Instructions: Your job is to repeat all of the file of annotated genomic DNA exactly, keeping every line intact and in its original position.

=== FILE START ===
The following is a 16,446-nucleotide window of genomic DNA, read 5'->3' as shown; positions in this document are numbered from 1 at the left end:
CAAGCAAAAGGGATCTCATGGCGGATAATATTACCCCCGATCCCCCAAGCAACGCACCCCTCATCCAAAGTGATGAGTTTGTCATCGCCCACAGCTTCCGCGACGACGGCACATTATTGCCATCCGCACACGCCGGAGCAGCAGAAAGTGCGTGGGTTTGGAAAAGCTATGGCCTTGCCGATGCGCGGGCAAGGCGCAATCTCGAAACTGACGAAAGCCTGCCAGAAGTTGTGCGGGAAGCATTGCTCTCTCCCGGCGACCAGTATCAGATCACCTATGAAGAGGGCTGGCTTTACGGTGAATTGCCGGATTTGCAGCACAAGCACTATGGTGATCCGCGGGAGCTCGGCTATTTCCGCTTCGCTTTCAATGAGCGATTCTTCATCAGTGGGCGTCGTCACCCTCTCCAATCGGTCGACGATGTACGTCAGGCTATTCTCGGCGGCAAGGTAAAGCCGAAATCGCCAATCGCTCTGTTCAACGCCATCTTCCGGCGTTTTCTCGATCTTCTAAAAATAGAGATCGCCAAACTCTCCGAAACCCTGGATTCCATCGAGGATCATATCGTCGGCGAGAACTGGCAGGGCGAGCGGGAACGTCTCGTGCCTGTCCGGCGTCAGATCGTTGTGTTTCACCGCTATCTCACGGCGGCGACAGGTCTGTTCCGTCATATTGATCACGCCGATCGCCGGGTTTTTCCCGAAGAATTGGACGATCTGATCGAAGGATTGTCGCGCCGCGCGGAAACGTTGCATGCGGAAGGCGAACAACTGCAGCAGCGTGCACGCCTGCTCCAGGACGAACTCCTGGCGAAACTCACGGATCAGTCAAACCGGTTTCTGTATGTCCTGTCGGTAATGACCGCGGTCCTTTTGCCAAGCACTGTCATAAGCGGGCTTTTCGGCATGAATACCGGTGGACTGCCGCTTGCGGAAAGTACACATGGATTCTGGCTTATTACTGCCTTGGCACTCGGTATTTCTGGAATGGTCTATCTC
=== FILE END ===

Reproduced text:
The following is a 16,446-nucleotide window of genomic DNA, read 5'->3' as shown; positions in this document are numbered from 1 at the left end:
CAAGCAAAAGGGATCTCATGGCGGATAATATTACCCCCGATCCCCCAAGCAACGCACCCCTCATCCAAAGTGATGAGTTTGTCATCGCCCACAGCTTCCGCGACGACGGCACATTATTGCCATCCGCACACGCCGGAGCAGCAGAAAGTGCGTGGGTTTGGAAAAGCTATGGCCTTGCCGATGCGCGGGCAAGGCGCAATCTCGAAACTGACGAAAGCCTGCCAGAAGTTGTGCGGGAAGCATTGCTCTCTCCCGGCGACCAGTATCAGATCACCTATGAAGAGGGCTGGCTTTACGGTGAATTGCCGGATTTGCAGCACAAGCACTATGGTGATCCGCGGGAGCTCGGCTATTTCCGCTTCGCTTTCAATGAGCGATTCTTCATCAGTGGGCGTCGTCACCCTCTCCAATCGGTCGACGATGTACGTCAGGCTATTCTCGGCGGCAAGGTAAAGCCGAAATCGCCAATCGCTCTGTTCAACGCCATCTTCCGGCGTTTTCTCGATCTTCTAAAAATAGAGATCGCCAAACTCTCCGAAACCCTGGATTCCATCGAGGATCATATCGTCGGCGAGAACTGGCAGGGCGAGCGGGAACGTCTCGTGCCTGTCCGGCGTCAGATCGTTGTGTTTCACCGCTATCTCACGGCGGCGACAGGTCTGTTCCGTCATATTGATCACGCCGATCGCCGGGTTTTTCCCGAAGAATTGGACGATCTGATCGAAGGATTGTCGCGCCGCGCGGAAACGTTGCATGCGGAAGGCGAACAACTGCAGCAGCGTGCACGCCTGCTCCAGGACGAACTCCTGGCGAAACTCACGGATCAGTCAAACCGGTTTCTGTATGTCCTGTCGGTAATGACCGCGGTCCTTTTGCCAAGCACTGTCATAAGCGGGCTTTTCGGCATGAATACCGGTGGACTGCCGCTTGCGGAAAGTACACATGGATTCTGGCTTATTACTGCCTTGGCACTCGGTATTTCTGGAATGGTCTATCTC